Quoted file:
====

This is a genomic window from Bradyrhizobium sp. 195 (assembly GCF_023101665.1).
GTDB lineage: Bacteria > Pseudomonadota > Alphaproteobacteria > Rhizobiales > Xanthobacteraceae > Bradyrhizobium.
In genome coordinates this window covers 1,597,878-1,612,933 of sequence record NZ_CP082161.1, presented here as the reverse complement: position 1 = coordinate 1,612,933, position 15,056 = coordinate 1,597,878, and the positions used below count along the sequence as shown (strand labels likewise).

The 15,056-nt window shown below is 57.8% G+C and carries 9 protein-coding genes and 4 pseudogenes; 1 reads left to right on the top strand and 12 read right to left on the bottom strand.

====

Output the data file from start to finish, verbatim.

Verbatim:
This is a genomic window from Bradyrhizobium sp. 195 (assembly GCF_023101665.1).
GTDB lineage: Bacteria > Pseudomonadota > Alphaproteobacteria > Rhizobiales > Xanthobacteraceae > Bradyrhizobium.
In genome coordinates this window covers 1,597,878-1,612,933 of sequence record NZ_CP082161.1, presented here as the reverse complement: position 1 = coordinate 1,612,933, position 15,056 = coordinate 1,597,878, and the positions used below count along the sequence as shown (strand labels likewise).

The 15,056-nt window shown below is 57.8% G+C and carries 9 protein-coding genes and 4 pseudogenes; 1 reads left to right on the top strand and 12 read right to left on the bottom strand.